3. Block access to the destination server via the firewall policy, by DNS name and/or IP address, at the Internet gateway.

Turning off Windows features requires local administrator access and rebooting the system for the changes to take effect. The actual changes are simply removing a check-mark as shown below:

Windows featuresThe colors indicate the impact of disabling the feature to the system. For desktops, the “Windows Location Provider” (simply tracking the location of the computer) can be safely removed. Removing “Windows Search” feature will have a performance impact and locating files on the local system will take longer. As such proceed with caution.

When the two Windows features are disabled, the local search still works through the smart search; however, the web search throws an error message:

Windows search feature disabled

Is it me, or the second “your search” is not necessary in this message?


The firewall policy can block access to Redmond’s destination server, that does stop Microsoft tracking end users’ activities. The policy is rather simple, such as “source address=any”, “protocol=any”, “destination=Redmond destination DNS/IP”. The local system search results are displayed, tracking data not transferred to Microsoft, and the Web search displaying an error message:Smart search blocked

And that’s quite alright… If I want to be bombarded with advertisements, I’ll use a browser…

Windows 8.1 smart search… Is it really smart?

The Windows 8.1 preview introduced the “Search Charm”, that includes searching the Internet via Bing:

CharmThe default search option is to search everywhere, when the search charm is selected:

Search defaultThe drop down arrow lists the options for limiting the search to the selected area:

Select search option

Any of the options can be selected that causes the search results to be displayed in the chosen area only.

As the search term(s) entered, highlights of the result are displayed:

Search result displayThe priority is given to local search over the Web search results, that are hyper-linked. Clicking on any of the results brings up the application handling the file type. In this example, the “DDR3 memory.docx” file opens in MS Word in the the desktop; the web link of “ddr3 memory” opens up a Wikipedia in IE11, also within the desktop.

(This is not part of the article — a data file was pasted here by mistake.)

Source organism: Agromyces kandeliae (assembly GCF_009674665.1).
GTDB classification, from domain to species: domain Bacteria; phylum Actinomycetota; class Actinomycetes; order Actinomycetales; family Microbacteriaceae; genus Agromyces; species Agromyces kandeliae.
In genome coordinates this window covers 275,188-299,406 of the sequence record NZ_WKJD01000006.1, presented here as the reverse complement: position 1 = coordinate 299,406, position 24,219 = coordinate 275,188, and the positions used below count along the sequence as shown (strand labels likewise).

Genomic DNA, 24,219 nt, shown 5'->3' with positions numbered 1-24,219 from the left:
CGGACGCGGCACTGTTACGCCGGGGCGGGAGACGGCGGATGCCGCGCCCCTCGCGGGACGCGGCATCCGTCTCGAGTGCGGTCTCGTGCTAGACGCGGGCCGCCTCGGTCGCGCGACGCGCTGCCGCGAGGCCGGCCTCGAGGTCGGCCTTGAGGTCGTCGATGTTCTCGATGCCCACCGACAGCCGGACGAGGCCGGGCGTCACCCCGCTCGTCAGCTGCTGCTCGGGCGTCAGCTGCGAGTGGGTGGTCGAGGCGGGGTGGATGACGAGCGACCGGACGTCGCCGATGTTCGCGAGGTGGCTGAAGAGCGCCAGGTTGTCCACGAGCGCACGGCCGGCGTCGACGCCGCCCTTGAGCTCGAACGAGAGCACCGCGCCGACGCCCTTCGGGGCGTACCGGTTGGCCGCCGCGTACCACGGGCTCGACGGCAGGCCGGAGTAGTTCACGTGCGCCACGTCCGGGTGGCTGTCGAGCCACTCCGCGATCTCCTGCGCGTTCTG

Continuing the search displays the results in full screen, with local search results on the left and the web search results on the right:

ddr3 search results display

The web search results are the same as the Bing’s search results in an actual browser, with one difference. The browser lists the “” as the first link.
The order of the web links is influenced by advertisement for the smart search, the same way as it influences the browser search results. Integrated paid advertisement into the Operating System (OS) isn’t new either, arguably, Apple and Google are ahead of Microsoft from this perspective. Right or wrong, it is a business decision by Microsoft that prioritized advertisement revenue, as evidenced by the statements in the search settings:

Default Search OptionIntegrating advertisement driven search results in the OS does present a privacy risk to the end user. Making the web search integration the default option, while understandable from business perspective, should not be for the end users. Fortunately, Microsoft allows opting out from Bing searches in the OS:

Opt-out from Bing searchThe end users who opted out of Bing searches will receive local system searches only. Kudos for Microsoft for providing and interface that disables the Bing web search integration into the OS.

The question is, does the opt-out really disable Bing web search? The short answer is seemingly yes. Doing a search with the “Everywhere” option selected results in displaying local system search results only.

The long answer is that while web searches are not displayed, the “smart search” continues tracking the end user’s search activities. Anytime the user opens up the “Search Charm”, the OS will:

  1. Establish a TLS 1.2 encrypted connection to a destination server
  2. Once the search term(s) entered, it is sent to Microsoft
  3. The search result of the local system may, or may not being sent to Microsoft
  4. The web search results are not displayed

Microsoft should state that disabling Bing searches does not stop “smart search” from tracking end user activities.

The “smart search” poses a privacy risk to the end user and in addition, it could become a security risk as well. Especially when hackers “re-engineer” Microsoft’s smart search and use it for their malicious purposes. The smart search is nothing else, but a combination of APIs that can be called by malicious software to collect information about the end users.The Bing search results could also be changed on the fly to redirect the browser to a site that hosts the malicious software, prior to connecting the end user to the legitimate website.

In some ways, Microsoft had made it easier for the hackers to exploit the end users. Smart, real smart Microsoft…